This new legislation is an important step forward in building a labour market that works.

Read more about precarious employment and its effects here:

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Time for solutions: Job insecurity is not inevitable

PEPSO-reportYesterday, at a full-day symposium with McMaster University and the Poverty and Employment Precarity in Southern Ontario (PEPSO) research group, United Way Toronto launched the ground-breaking It’s More than Poverty report. Representatives from the private sector, labour, government and non-profit organizations gathered to discuss the growth of precarious jobs—those without benefits and those with uncertain futures.

Confirming the anecdotes

This new report, based on a specially commissioned survey of over 4,000 respondents, confirms what our communities and member agencies knew, anecdotally, five years ago: that precarious work has grown in prevalence; that it impacts workers’ well-being; and that it is more prevalent among recent immigrants and people from racialized groups. The data also shows that the impacts of precarious work are more severe for people with low income, which remains a big concern for all of us. Additionally, we found that precarious work has spread—into all sectors, across the entire GTA and Hamilton region, and among all demographic groups and all income groups.

On some indicators, middle-income earners in insecure employment were even experiencing more challenges than low-income earners in secure employment.

Emerging questions

The report’s counterintuitive findings surprised us, and others. Some of the reaction focused on the issue of choice, in response to the finding that being in precarious work was affecting middle-income individuals and families. Could people earning middle incomes—between $50,000 and $100,000 a year—really be precarious? Wasn’t the kind of work that these earners were doing, like knowledge jobs at colleges and universities, or freelance design and other creative jobs, something they chose to do? Didn’t many of these workers live in households where one partner had a secure job and the other could afford to work on short-term contracts (and did so as part of a chosen lifestyle)?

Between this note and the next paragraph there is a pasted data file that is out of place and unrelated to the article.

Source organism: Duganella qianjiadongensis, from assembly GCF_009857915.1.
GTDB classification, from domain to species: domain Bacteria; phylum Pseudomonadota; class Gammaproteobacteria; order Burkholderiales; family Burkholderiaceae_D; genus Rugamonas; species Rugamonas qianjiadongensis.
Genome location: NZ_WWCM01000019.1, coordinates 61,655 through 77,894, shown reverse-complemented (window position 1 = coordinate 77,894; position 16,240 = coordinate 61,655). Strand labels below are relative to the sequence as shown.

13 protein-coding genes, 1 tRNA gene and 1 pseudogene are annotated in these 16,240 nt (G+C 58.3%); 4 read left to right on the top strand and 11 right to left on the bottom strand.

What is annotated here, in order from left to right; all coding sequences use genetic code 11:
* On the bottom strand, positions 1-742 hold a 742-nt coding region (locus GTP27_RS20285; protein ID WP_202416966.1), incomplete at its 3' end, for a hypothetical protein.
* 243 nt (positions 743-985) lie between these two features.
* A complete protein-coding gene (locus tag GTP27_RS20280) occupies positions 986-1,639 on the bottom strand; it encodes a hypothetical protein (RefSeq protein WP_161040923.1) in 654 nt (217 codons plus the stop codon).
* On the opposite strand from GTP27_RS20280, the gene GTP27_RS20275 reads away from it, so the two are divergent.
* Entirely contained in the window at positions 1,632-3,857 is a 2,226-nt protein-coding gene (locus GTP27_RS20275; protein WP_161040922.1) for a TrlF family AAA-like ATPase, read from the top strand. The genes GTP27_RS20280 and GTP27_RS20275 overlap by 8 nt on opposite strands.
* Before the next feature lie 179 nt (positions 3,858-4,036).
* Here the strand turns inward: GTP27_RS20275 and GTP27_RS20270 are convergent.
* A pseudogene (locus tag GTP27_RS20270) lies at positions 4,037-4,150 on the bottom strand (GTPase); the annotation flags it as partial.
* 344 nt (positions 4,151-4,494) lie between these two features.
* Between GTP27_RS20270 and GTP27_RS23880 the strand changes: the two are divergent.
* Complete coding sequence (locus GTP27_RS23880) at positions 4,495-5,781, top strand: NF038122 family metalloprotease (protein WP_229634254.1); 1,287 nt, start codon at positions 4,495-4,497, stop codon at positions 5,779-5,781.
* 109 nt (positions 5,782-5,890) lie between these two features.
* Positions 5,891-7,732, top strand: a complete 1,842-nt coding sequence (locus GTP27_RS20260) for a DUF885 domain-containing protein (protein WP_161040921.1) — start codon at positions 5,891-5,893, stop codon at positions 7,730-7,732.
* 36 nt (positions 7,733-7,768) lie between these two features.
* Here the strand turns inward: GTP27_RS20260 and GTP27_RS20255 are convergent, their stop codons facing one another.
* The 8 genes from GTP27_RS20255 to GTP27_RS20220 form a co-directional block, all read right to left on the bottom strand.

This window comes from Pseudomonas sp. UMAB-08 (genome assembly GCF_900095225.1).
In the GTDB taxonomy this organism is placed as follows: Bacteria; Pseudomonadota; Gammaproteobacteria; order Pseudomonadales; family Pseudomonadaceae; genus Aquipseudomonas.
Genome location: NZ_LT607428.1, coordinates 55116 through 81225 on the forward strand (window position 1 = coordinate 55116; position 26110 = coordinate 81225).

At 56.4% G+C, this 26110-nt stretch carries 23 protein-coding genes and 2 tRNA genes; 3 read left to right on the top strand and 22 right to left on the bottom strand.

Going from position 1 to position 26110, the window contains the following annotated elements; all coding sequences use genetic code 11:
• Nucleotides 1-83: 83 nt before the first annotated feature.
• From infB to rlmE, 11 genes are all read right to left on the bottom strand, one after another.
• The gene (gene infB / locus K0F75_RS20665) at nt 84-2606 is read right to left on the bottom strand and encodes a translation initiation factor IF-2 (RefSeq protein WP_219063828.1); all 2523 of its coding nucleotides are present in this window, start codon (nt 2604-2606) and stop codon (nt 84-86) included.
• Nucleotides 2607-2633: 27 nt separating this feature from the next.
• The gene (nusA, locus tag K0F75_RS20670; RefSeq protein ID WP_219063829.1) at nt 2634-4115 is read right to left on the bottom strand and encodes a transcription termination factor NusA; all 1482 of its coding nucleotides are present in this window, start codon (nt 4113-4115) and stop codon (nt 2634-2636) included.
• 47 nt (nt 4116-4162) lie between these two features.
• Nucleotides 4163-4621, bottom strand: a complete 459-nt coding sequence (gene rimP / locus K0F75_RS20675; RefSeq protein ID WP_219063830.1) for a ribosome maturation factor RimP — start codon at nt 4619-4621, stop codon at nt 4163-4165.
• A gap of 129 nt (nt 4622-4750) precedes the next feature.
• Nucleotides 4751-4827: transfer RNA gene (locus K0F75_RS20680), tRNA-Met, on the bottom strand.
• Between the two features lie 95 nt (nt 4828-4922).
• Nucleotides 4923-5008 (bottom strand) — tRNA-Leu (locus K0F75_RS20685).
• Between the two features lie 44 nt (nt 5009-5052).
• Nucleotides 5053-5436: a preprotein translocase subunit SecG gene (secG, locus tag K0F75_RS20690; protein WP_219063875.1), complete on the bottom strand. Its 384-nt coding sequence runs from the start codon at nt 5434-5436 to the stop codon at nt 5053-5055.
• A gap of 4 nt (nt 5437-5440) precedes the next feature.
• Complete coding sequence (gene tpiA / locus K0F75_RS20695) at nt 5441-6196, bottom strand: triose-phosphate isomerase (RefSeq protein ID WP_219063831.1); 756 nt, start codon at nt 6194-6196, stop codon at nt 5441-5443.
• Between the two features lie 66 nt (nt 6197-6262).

The answer is split: yes, middle-income jobs can be precarious; and, no, it’s not all about choice. Choice is a complicated issue. We know that many in Toronto cannot choose the opportunities available to them. Indeed, over half of survey respondents employed in insecure work said that they would prefer more secure work. Our data also showed that, if the survey respondent was in a precarious job, their partner was more likely to be in a precarious job, too.

But the real issue for all workers in precarious jobs, whether they choose these jobs or not, is that the conditions in which they are working are harmfully affecting not just the workers, but also their families and their communities. Our labour market is no longer creating enough jobs that are pathways to income and employment security.

Continuing the conversation

As was so energetically discussed yesterday, we (as a society) got here one decision at a time. So the good news is that vulnerability and insecurity are not inevitable: we can escape this growing trend, decision by decision. It will take time, it will take clear ideas on what to do, and it will take a widespread coalition to make the necessary policy and social change, but it is not impossible. Our task, now, is to make this change happen.